In a diplomatic coup for Prime Minister Rishi Sunak, the British government has struck a new deal with the European Union on the future of Northern Ireland.
The so-called “Windsor framework,” Sunak told reporters last week, represents a “decisive breakthrough” in post-Brexit relations and “a turning point for the people of Northern Ireland.”
But why did the Windsor Framework, or the Northern Ireland Protocol before that, have to be negotiated in the first place?
By the summer of 2019, three years since the U.K. had voted to leave the European Union, politicians at Westminster had failed to decide on a Brexit plan and the public was exhausted.
Unlike his more conciliatory predecessor Theresa May, new Prime Minister Boris Johnson promised British voters a strong exit with the details to be sorted out later.
One of the thorniest details to be sorted was the matter of the border between Northern Ireland and the Republic of Ireland.
As co-members of the EU, both the U.K., of which Northern Ireland is a part, and the Republic of Ireland had been members of the European customs union—ensuring tariff-free internal trade—and the European single market ensuring free movement of goods, capital, and labor across borders. The European courts set and enforce rules and regulations within both blocs.
A truly independent economic foreign policy, Brexiteers argued, meant leaving both the customs union and the single market.
The stakes were potentially higher on the island of Ireland, however. The Good Friday Agreement, brokered by the United States in 1998 to resolve the Troubles, guaranteed an “all-island economy” without cross-border tariffs or border checks. Northern Ireland sent nearly 2 billion British pounds worth of exports south in 2016—around a quarter of total exports (the next-highest destination was the United States, at 1.7 billion pounds).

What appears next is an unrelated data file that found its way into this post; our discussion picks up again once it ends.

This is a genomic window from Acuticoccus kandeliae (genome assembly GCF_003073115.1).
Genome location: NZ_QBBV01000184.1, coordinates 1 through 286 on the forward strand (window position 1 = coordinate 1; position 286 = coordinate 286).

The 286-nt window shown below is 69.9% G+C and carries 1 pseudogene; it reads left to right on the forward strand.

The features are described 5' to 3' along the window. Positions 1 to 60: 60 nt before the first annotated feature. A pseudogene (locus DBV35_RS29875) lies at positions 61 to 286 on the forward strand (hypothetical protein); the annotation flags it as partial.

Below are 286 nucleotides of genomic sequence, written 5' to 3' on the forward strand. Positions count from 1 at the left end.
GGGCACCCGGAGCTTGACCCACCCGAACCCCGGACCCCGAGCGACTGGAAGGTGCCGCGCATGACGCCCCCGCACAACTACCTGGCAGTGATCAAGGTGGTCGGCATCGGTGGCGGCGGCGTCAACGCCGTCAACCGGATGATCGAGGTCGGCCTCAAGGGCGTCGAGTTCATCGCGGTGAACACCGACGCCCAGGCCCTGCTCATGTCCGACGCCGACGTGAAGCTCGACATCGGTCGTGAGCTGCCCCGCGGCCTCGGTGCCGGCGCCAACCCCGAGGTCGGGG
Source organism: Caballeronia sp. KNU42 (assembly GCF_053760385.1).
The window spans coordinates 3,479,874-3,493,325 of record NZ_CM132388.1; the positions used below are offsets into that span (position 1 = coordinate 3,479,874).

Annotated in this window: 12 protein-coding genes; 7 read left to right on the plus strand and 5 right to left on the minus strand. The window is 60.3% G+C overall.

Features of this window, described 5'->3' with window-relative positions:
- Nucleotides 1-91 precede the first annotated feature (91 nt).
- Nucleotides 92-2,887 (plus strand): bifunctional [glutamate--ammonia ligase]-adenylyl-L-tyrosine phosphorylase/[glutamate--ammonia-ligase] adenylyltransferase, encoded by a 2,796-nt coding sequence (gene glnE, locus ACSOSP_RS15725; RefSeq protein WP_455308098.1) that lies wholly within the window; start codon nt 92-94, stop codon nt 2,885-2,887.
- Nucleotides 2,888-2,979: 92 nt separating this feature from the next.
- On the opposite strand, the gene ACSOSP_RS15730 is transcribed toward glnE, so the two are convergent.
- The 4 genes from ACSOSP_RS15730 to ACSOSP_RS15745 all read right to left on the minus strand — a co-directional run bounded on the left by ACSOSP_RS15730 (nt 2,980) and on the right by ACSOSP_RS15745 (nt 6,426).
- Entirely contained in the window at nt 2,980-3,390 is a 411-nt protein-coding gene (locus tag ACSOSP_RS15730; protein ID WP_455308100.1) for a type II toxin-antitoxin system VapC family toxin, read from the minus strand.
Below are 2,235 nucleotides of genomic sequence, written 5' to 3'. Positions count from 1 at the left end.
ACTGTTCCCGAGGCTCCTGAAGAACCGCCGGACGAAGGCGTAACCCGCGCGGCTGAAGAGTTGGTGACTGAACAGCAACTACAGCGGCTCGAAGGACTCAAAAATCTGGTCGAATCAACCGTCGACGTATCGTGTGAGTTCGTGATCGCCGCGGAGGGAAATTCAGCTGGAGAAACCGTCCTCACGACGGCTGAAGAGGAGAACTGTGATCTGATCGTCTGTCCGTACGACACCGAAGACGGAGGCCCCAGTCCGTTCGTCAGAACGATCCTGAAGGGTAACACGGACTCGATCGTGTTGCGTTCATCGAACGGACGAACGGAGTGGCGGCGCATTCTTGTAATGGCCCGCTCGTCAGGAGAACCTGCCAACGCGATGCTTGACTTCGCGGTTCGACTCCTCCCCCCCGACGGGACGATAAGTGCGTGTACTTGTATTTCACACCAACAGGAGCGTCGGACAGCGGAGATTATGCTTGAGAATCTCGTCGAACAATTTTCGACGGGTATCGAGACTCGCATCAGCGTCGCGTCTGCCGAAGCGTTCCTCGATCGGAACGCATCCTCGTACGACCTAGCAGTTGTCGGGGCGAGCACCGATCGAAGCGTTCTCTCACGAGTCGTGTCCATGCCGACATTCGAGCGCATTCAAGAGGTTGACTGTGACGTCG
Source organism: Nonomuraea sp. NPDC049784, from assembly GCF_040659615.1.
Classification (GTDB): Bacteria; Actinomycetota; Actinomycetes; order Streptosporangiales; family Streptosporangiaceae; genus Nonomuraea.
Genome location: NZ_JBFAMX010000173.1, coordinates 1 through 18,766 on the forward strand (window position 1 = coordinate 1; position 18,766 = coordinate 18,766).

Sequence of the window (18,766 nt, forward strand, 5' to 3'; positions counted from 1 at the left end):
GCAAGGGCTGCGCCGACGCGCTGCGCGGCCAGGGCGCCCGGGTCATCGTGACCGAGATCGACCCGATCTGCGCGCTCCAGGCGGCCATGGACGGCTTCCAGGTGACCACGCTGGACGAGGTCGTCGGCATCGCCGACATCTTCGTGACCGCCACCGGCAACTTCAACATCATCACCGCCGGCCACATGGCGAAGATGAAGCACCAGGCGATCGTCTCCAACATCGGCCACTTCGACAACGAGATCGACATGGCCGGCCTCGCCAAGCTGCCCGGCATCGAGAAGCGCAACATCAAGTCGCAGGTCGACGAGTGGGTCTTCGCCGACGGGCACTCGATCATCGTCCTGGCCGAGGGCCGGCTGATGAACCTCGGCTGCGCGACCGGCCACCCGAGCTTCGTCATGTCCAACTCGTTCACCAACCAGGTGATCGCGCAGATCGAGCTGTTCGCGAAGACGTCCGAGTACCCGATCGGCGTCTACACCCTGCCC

Theresa May and Boris Johnson would ultimately settle on a compromise. Northern Ireland would remain within the European customs union and aligned to some single market regulations until a better deal could be reached. This remains a feature of the Windsor framework.
What’s so good about the new deal then?
There is still an Irish Sea border—goods going from mainland Britain to Northern Ireland undergo customs checks to ensure alignment with European laws still active in Northern Ireland.
A more efficient process has been agreed, however, to remove customs checks on certain goods and those remaining in Northern Ireland.
The deal also allows the Northern Ireland assembly to block changes to European rules. The so-called “Stormont Brake” is a sop to the Democratic Unionist Party (DUP), the largest party in Northern Ireland. They said they’d filibuster local politics until national sovereignty was respected. And that’s what they did.
“Sunak secured more than expected on goods and democratic scrutiny by being reasonable and calm with the EU,” argued Iain Martin, a columnist for the Times of London, last week.
The deal’s future, however, now depends on Parliament—where Sunak must court favor with Northern Ireland’s DUP and leading Euroskeptics.
“May I remind the Prime Minister that although he talks about 1,700 pages of EU law being removed from Northern Ireland, hundreds of thousands of pages will remain,” argued Sammy Wilson, MP for East Antrim and DUP party whip.
While the likelihood of a dispute over EU regulations is made less likely by the new fast track procedure for some goods, the European Court of Justice still has final jurisdiction if and when a dispute arises.
Key players in the Brexit movement have nonetheless backed the deal—with Euroskeptic backbencher Steve Baker breaking into tears over what he calls an “act of great statesmanship.”
And the White House has commended the new deal ahead of a visit in April to mark the 25th anniversary of the Good Friday agreement.
Then there’s Boris. The former prime minister has indicated he will not be voting for the deal, though acknowledged that the public is exhausted with Brexit.
Sunak hopes to bury the hatchet with Britain’s largest trading partner and strategic ally by dealing in good faith. Johnson had also tried to amend the protocol by unilaterally withdrawing—but Parliament rejected the Internal Market Bill, arguing it violated Britain’s international treaty obligations. They rejected a second amendment in 2022.
More voters today say they regret their decision to vote for Brexit. If Northern Ireland’s future has been saved by smoothing trade with Europe, many ask, why did we leave the single market in the first place?
Practical, issues-based diplomacy, however, has delivered results. By 2022 inter-Irish trade had more than doubled to more than 5 billion pounds, 40 percent of Northern Ireland’s trade in goods.
The framework is not perfect, but it might be as good as it gets.